Like most galls, these began in early spring during the active-growth period for the plant and the egg-laying season for the midge. The adult midge laid an egg on the tip of the twig, right where a single, dunce-cap-like bud scale protected baby leaves. The larva hatched in early May and started burrowing into the willow stem. Some combination of the chewing action and saliva of the newly hatched larva triggered an increase in plant growth hormones. Cells grew bigger and more plentiful, but the stem did not extend. Instead, leaves once destined to flutter along a twig now layered together in the cone-like structures that caught my eye.

What’s fascinating is just how much the larva can control the plant. One study found that the twigs hosting a gall were larger in diameter than twigs with no gall—even if the twig did not have leaves. Bigger stems were correlated with bigger galls, and bigger galls were correlated with bigger larvae. This confirms the hypothesis that the larva somehow draws in the products of photosynthesis from other (probably un-galled) twigs in order to spur the growth of the gall, the hosting twig, and the larva itself.

This type of control may seem creepy, but it is frighteningly common in the world of parasites. Parasitic cordyceps fungi force ants to climb a plant and attach there before they die, providing a breezy platform for dispersal of the fungal spores. A brain parasite causes rats to be attracted to cats so that the parasite can complete its life cycle in a feline host. Horsehair worms drive zombie crickets to a watery death. In comparison, a tiny larva causing a plant to grow some extra tissue is pretty tame.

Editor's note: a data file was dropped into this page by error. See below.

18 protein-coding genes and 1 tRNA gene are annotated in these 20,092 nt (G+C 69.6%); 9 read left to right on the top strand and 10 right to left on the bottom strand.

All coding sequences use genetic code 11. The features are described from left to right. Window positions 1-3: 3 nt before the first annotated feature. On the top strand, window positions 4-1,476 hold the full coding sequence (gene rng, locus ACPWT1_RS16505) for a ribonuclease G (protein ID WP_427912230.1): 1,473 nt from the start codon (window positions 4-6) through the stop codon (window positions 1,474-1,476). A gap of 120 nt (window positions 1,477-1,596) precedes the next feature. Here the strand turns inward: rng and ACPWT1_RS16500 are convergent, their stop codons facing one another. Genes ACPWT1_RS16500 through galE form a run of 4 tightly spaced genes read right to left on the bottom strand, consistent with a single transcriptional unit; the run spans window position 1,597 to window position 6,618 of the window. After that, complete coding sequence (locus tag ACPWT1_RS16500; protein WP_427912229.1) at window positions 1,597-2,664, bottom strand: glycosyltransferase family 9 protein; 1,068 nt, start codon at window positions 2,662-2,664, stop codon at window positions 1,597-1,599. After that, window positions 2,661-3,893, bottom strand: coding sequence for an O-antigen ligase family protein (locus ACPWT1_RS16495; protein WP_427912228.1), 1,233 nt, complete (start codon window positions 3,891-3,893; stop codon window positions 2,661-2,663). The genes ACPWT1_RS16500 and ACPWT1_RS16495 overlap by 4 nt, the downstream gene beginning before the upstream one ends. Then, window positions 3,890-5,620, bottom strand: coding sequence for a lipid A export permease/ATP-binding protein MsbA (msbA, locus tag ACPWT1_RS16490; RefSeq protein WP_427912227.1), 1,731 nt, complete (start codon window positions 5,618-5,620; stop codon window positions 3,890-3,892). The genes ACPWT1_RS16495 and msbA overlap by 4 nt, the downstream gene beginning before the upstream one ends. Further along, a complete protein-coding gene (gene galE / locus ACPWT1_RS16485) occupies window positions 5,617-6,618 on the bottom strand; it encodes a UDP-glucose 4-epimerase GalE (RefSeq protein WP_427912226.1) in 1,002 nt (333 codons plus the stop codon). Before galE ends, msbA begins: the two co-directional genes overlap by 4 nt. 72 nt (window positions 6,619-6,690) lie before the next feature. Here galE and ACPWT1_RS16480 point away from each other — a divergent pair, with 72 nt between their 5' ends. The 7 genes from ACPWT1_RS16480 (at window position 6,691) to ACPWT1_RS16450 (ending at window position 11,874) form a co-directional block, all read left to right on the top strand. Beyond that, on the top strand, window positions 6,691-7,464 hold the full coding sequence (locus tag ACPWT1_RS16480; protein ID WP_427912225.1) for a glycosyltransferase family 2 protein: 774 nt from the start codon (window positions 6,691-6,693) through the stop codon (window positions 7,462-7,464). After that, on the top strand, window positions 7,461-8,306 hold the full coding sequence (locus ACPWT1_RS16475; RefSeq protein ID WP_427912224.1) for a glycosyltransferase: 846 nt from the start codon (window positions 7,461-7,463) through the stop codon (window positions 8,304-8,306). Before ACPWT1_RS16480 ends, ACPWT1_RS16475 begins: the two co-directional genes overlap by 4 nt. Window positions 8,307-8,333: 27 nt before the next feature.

It is still amazing. All summer, the larva—eating stolen nutrients from the plant—grew within the protective walls of the gall. Late last May, the larva would have expanded enough that it needed to shed its skin, thus entering its second instar developmental stage. By late July, the growing larva shed its skin once more. Its next task before winter was to construct a cocoon and leave it open at the top.

So, there we are. Inside each of these cone-like galls by the side of the road is a little larva in a cocoon sleeping bag, steeling itself against the cold. The loosely packed structure of the gall may provide some insulation, but it isn’t nearly as good as my homemade pogies. The dormant larva doesn’t have the benefit of my fiery metabolism fueled by regular eating to keep it warm. In these situations, some creatures allow themselves to freeze. Wood frogs are one incredible example.

These larvae take a more daring route. By concentrating glycerol (once used in cars as antifreeze) in their bodies, the larvae can supercool their liquids down below the freezing point of water without them becoming solid. In extreme examples, larvae have safely supercooled to negative 76 degrees Fahrenheit. This requires a delicate balance. A disturbance in the system could cause the larvae to freeze and die instantly.

If a larva survives the winter, it will pupate inside the pre-formed cocoon early next April, and the adult gall-midge will squeeze out between the layers of the cone and fly away.